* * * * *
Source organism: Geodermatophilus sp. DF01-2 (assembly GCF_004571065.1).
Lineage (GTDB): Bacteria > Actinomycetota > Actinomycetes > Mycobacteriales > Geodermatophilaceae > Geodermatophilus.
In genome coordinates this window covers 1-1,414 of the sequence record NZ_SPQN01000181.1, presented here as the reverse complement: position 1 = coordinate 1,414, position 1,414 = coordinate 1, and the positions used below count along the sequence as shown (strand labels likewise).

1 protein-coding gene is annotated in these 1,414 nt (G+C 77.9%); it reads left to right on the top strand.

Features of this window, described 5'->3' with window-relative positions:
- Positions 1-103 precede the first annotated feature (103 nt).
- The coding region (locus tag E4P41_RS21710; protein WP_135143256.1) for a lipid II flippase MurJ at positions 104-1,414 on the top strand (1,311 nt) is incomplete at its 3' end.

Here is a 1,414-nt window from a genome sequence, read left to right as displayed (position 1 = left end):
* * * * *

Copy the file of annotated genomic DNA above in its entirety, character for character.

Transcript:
Source organism: Geodermatophilus sp. DF01-2 (assembly GCF_004571065.1).
Lineage (GTDB): Bacteria > Actinomycetota > Actinomycetes > Mycobacteriales > Geodermatophilaceae > Geodermatophilus.
In genome coordinates this window covers 1-1,414 of the sequence record NZ_SPQN01000181.1, presented here as the reverse complement: position 1 = coordinate 1,414, position 1,414 = coordinate 1, and the positions used below count along the sequence as shown (strand labels likewise).

1 protein-coding gene is annotated in these 1,414 nt (G+C 77.9%); it reads left to right on the top strand.

Features of this window, described 5'->3' with window-relative positions:
- Positions 1-103 precede the first annotated feature (103 nt).
- The coding region (locus tag E4P41_RS21710; protein WP_135143256.1) for a lipid II flippase MurJ at positions 104-1,414 on the top strand (1,311 nt) is incomplete at its 3' end.

Here is a 1,414-nt window from a genome sequence, read left to right as displayed (position 1 = left end):